Unemployment in the OECD
This article examines the course of unemployment in OECD countries during the recent recession. The severity of the recession and the strength of macro policy responses varied from country to country. However, even after correcting for these differences, unemployment experiences were various. Unemployment generally rose by less in those countries which had strict employment protection legislation, as it did in those countries with relatively high collective-bargaining coverage. Various forms of work-sharing also helped some countries to dampen the rise in unemployment. So did increasing the generosity of out-of-work benefit arrangements. The latter finding suggests that search theoretic approaches need to be modified. Institutions do matter and not just in the short run. Hysteresis effects could project their influence into the medium term. Copyright 2011, Oxford University Press.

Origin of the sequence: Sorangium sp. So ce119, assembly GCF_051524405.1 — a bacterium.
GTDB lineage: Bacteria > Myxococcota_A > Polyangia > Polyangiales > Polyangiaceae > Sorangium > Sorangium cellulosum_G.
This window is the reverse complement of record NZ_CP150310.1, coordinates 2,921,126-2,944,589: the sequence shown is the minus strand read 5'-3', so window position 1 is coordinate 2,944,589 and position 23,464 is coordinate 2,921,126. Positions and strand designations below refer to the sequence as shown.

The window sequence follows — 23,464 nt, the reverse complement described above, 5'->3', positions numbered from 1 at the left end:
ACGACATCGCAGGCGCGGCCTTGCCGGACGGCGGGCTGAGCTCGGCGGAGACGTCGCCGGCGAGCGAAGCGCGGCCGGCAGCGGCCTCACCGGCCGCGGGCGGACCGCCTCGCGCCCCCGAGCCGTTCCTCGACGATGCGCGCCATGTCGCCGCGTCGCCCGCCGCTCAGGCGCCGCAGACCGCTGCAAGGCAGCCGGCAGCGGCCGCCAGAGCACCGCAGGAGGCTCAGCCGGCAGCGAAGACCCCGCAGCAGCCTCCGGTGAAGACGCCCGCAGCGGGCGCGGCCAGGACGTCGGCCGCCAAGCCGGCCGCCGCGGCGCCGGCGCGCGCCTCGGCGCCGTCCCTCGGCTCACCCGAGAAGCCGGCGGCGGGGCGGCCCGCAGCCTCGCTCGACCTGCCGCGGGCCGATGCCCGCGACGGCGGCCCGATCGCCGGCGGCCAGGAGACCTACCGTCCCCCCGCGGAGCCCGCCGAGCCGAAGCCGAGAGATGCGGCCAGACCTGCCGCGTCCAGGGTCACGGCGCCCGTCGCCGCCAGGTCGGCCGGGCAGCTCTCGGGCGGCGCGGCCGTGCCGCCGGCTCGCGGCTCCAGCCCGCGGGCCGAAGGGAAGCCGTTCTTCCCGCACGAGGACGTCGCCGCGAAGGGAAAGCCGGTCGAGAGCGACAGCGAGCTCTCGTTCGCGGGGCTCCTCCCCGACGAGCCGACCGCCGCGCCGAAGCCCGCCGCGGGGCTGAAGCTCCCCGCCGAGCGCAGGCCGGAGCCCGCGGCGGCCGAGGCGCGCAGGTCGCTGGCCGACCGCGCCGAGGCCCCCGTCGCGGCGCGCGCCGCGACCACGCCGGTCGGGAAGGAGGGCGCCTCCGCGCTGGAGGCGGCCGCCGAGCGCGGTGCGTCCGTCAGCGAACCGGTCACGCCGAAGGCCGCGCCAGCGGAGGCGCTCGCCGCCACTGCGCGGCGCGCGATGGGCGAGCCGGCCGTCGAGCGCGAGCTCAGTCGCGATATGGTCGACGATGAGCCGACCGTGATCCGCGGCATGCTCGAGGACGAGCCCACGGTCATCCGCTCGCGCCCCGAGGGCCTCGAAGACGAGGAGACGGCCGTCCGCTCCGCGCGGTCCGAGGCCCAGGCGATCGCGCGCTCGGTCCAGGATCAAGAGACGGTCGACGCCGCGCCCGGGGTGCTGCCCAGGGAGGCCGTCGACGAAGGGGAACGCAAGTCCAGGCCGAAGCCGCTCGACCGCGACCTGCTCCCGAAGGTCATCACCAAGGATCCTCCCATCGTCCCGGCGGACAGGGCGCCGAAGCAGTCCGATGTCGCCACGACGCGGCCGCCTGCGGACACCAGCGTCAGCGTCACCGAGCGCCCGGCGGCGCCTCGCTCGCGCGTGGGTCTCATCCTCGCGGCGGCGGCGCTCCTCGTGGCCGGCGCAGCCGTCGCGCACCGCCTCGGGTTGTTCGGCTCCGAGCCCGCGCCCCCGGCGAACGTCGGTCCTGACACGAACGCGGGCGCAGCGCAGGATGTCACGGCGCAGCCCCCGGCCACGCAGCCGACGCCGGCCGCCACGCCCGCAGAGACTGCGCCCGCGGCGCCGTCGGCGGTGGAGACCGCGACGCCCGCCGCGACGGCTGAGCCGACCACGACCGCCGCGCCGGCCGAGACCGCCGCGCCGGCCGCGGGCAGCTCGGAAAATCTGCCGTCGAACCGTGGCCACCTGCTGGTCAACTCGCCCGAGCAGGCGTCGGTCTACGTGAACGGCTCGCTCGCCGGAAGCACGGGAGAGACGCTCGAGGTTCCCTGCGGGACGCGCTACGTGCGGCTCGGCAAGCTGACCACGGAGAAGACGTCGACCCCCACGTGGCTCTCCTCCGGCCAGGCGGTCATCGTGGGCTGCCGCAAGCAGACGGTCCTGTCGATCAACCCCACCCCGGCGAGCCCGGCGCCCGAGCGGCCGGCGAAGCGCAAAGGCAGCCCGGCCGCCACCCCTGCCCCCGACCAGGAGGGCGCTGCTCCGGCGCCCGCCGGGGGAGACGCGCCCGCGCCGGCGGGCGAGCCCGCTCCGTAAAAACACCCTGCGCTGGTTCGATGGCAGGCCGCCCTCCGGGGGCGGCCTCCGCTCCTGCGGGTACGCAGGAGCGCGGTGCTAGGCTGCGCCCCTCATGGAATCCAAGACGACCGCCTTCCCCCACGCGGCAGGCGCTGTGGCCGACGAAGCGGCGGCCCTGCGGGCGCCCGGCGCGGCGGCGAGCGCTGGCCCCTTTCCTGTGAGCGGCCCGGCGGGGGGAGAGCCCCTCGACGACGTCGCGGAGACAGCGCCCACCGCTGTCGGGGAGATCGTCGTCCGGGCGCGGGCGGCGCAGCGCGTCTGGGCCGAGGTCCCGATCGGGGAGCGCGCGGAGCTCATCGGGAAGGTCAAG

When requesting a correction, please mention this item's handle: RePEc:oup:oxford:v:27:y:2011:i:2:p:207-220. See general information about how to correct material in RePEc.
For technical questions regarding this item, or to correct its authors, title, abstract, bibliographic or download information, contact: (Oxford University Press)or (Christopher F. Baum)
If references are entirely missing, you can add them using this form.